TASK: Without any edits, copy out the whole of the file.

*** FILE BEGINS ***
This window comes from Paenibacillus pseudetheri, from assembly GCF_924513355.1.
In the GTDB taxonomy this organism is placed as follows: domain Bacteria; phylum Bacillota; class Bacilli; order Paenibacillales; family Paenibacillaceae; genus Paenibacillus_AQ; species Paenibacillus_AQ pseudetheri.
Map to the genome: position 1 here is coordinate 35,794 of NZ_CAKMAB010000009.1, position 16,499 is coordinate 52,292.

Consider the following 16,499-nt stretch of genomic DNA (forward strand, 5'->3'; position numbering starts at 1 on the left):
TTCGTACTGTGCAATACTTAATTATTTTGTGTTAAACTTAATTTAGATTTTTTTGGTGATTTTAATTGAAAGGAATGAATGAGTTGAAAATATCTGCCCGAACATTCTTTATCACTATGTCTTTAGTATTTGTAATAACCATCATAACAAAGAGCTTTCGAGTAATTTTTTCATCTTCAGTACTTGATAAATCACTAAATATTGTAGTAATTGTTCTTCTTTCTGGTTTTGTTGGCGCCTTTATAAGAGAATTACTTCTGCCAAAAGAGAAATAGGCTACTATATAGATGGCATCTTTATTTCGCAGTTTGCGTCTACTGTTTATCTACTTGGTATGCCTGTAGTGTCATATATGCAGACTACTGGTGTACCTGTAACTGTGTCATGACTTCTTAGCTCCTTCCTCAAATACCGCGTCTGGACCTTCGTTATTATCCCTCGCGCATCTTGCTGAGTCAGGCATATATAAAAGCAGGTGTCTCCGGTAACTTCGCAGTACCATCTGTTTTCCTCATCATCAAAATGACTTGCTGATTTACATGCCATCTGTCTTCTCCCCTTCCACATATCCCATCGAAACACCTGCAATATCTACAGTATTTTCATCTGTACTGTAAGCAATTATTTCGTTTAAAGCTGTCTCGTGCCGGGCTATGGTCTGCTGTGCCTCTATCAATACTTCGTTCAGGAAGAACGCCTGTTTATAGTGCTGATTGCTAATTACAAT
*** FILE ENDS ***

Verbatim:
This window comes from Paenibacillus pseudetheri, from assembly GCF_924513355.1.
In the GTDB taxonomy this organism is placed as follows: domain Bacteria; phylum Bacillota; class Bacilli; order Paenibacillales; family Paenibacillaceae; genus Paenibacillus_AQ; species Paenibacillus_AQ pseudetheri.
Map to the genome: position 1 here is coordinate 35,794 of NZ_CAKMAB010000009.1, position 16,499 is coordinate 52,292.

Consider the following 16,499-nt stretch of genomic DNA (forward strand, 5'->3'; position numbering starts at 1 on the left):
TTCGTACTGTGCAATACTTAATTATTTTGTGTTAAACTTAATTTAGATTTTTTTGGTGATTTTAATTGAAAGGAATGAATGAGTTGAAAATATCTGCCCGAACATTCTTTATCACTATGTCTTTAGTATTTGTAATAACCATCATAACAAAGAGCTTTCGAGTAATTTTTTCATCTTCAGTACTTGATAAATCACTAAATATTGTAGTAATTGTTCTTCTTTCTGGTTTTGTTGGCGCCTTTATAAGAGAATTACTTCTGCCAAAAGAGAAATAGGCTACTATATAGATGGCATCTTTATTTCGCAGTTTGCGTCTACTGTTTATCTACTTGGTATGCCTGTAGTGTCATATATGCAGACTACTGGTGTACCTGTAACTGTGTCATGACTTCTTAGCTCCTTCCTCAAATACCGCGTCTGGACCTTCGTTATTATCCCTCGCGCATCTTGCTGAGTCAGGCATATATAAAAGCAGGTGTCTCCGGTAACTTCGCAGTACCATCTGTTTTCCTCATCATCAAAATGACTTGCTGATTTACATGCCATCTGTCTTCTCCCCTTCCACATATCCCATCGAAACACCTGCAATATCTACAGTATTTTCATCTGTACTGTAAGCAATTATTTCGTTTAAAGCTGTCTCGTGCCGGGCTATGGTCTGCTGTGCCTCTATCAATACTTCGTTCAGGAAGAACGCCTGTTTATAGTGCTGATTGCTAATTACAAT